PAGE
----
Time to Rock Enrollments






What does rock have to do with enrollments? Everything. Yes, everything. Hear me out.


Here at HCAN, I have been rocking out to new information at the federal level and providing updates to the Certified Application Counselors (CACs) in a timely manner. Back in September, there was a 1½ day rock concert (training) filled with a variety of sessions that complemented the required federal CAC training. Since the concert, weekly updates have become more important as new information becomes available.

New information

Examples of information that has been shared:
• 2018 Open Enrollment begins November 1st and ends December 15th 2017- only 45 days long.
• Affordable Care Act (ACA) is still the law.
• Tax penalties still exist. Depending on income, you can be subject to a fine of $695 or 2.5% of your income, whichever is greater.
• Medica is the only insurance company in Nebraska offering plans on the Health Insurance Marketplace.
• Eligibility for premium tax credits and Cost Sharing Reductions (CSRs) to lower out of pocket costs hasn’t changed. Even if the administration stops making CSR payments to insurance companies, consumers will still receive these reductions.

Rock and Enrollments do go together

As I mentioned earlier, there has been a lot of rocking going on in preparation of Open Enrollment. So much rocking took place, that enrolling time is almost here. CACs across the state of Nebraska will rock enrollments in the coming weeks.

Need more proof? Here is proof that rock enrollments go together: Nebraska coalition video.

If you know of anyone that needs health insurance, have them visit healthcare.gov or contact a Nebraska health center today. Help us rock enrollments!

-Keshia Bradford, Director of Strategic Initiatives, Health Center Association of Nebraska

HCAN CEO addresses the Health Center Funding Cliff

Healthcare has dominated much of the political and public debate in the last twelve months.  Repeal, replace, subsidies, CSRs, who’s in and who’s out of the Marketplace, how many insurers are in a given county.  With the introduction of the Graham-Cassidy bill last week, there is one more attempt to fundamentally change how healthcare is paid for and delivered.  However, there is a critical part of the healthcare debate that is receiving little attention – and time is running out.


For over 50 years, Federally Qualified Health Centers, or community health centers, have provided comprehensive, community based, medical, dental and behavioral health care to everyone, regardless of insurance status or ability to pay.   During those 50 years, health centers have received strong bipartisan support, and have grown to serve nearly 26 million people nationwide.  Funded through a combination of federal dollars, foundation grants, and patient revenues, health centers are a cost-effective source of care delivery.  Without Congressional action by September 30th, 70% of that federal funding will end, putting health centers and the patients they serve in jeopardy.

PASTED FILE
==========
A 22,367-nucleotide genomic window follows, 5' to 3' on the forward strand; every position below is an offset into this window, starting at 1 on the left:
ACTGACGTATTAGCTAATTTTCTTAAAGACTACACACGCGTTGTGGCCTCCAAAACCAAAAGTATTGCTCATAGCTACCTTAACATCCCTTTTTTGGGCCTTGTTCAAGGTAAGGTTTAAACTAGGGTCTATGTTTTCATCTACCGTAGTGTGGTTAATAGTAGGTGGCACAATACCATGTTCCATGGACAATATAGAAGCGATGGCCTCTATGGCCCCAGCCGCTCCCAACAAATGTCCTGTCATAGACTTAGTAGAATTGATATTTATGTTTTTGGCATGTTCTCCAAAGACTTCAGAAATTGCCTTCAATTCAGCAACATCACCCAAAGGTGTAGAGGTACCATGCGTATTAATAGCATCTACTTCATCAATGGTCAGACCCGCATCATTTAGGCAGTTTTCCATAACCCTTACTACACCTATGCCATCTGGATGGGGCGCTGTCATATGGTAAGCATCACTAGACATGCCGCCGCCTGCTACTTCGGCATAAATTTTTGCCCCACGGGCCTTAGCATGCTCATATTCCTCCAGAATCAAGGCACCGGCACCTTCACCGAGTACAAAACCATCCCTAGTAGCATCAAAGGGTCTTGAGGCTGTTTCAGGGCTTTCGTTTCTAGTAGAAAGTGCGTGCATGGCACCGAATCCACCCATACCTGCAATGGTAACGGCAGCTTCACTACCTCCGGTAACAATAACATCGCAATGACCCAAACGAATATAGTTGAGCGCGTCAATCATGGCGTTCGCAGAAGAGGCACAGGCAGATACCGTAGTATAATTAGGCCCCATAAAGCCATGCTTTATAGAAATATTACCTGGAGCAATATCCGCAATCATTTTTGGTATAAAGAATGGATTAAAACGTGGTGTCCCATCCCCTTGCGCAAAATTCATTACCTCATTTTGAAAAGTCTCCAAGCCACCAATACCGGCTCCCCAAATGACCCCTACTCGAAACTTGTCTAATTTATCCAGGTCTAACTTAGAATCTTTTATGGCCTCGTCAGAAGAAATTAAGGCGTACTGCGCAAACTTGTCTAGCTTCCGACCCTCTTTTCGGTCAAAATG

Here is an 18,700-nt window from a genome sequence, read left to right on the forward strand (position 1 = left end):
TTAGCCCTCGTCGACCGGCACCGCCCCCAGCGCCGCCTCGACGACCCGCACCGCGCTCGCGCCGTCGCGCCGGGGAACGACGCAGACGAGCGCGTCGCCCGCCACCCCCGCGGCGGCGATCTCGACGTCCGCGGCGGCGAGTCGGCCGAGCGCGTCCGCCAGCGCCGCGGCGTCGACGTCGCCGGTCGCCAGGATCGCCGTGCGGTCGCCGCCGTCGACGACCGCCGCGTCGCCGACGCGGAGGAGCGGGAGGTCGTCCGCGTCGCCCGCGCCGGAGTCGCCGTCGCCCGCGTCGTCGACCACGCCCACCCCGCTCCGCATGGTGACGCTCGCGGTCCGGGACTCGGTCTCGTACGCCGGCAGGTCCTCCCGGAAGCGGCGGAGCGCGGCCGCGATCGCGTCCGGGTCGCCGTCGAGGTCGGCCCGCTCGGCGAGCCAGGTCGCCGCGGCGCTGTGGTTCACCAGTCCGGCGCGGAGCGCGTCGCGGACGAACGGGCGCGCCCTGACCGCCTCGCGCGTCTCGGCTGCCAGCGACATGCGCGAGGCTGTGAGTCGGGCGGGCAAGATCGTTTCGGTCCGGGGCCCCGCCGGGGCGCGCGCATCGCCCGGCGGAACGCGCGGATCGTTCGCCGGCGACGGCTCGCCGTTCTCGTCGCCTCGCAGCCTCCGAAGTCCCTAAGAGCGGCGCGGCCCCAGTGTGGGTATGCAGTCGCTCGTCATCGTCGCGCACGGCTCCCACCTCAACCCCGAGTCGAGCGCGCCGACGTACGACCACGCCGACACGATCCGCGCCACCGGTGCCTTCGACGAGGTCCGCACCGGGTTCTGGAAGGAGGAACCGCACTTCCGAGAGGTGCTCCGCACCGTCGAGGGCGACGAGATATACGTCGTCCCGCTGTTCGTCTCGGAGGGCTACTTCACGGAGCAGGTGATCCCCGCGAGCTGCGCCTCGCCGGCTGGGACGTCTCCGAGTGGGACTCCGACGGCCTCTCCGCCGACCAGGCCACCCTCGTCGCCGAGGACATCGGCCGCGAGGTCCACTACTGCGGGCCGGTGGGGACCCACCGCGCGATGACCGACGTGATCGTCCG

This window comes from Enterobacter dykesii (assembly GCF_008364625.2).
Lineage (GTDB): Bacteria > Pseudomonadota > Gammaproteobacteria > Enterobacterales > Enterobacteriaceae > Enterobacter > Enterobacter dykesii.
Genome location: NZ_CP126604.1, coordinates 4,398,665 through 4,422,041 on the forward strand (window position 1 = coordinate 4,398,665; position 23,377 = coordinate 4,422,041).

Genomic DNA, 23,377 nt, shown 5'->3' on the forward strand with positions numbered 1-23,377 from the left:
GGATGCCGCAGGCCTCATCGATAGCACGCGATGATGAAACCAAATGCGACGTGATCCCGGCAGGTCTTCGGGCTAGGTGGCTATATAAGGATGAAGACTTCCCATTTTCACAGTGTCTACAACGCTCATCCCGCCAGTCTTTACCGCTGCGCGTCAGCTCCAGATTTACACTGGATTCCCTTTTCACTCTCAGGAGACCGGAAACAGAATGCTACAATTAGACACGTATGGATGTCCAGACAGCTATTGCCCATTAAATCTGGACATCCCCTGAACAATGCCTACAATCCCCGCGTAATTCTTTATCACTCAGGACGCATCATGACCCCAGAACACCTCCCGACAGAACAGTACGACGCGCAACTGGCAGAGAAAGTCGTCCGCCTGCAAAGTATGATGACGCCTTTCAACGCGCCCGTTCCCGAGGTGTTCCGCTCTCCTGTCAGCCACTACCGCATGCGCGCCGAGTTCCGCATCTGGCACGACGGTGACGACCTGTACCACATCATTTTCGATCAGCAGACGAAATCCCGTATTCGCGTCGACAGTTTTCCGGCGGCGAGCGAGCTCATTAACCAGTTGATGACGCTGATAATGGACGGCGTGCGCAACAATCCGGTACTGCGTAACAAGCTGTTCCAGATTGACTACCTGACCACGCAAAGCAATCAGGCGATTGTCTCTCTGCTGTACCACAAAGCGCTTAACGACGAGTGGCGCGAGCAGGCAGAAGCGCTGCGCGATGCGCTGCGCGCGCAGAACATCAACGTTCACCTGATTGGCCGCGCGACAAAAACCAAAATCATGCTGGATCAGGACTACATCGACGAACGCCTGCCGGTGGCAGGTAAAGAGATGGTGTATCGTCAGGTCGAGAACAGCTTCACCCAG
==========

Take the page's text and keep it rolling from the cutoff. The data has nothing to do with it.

In Nebraska, our seven health centers served nearly 85,000 patients last year.  Ninety percent of our patients are low income, and one out of every four uninsured individuals in our state receives care at a health center.  In fact, Nebraska has the second highest rate of uninsured patients across all health centers in the nation, with 50% of our patients lacking health insurance.  The very funding that is at risk at the federal level is intended to care for this population and is at the core of the health center mission.  If Congress fails to act, Nebraska health centers will lose $13.2 million dollars.  Most importantly, our patients will lose access to critical services.  Loss of funding will result in reduced hours, staff eliminations, and reduction of services and clinic locations, forcing patients to access more expensive emergency room visits or forego care all together.


Health centers are a key component of the health care delivery system in Nebraska.  In some rural areas, we are the only provider accepting new Medicaid patients.  Patients travel hundreds of miles round-trip to visit a health center because they cannot access care anywhere else.  Our dental clinics have three to six month waiting lists because of the need for access to care.  Now is not the time to put funding at risk.


With all of the noise surrounding health care, it is critical that the health center funding cliff receive the attention it so desperately needs.  Congress must act before September 30th.  Access to care for the most vulnerable among us is at risk.


New Special Enrollment Confirmation Process Announced

On February 24, 2016, CMS announced a new Special Enrollment Confirmation Process.

Once the new Special Enrollment Confirmation Process is implemented, all consumers applying through the most common HealthCare.gov special enrollment periods (SEPs) will be directed to submit documentation to verify their eligibly to use an SEP. CMS will then review the documents to ensure consumers qualify for an SEP.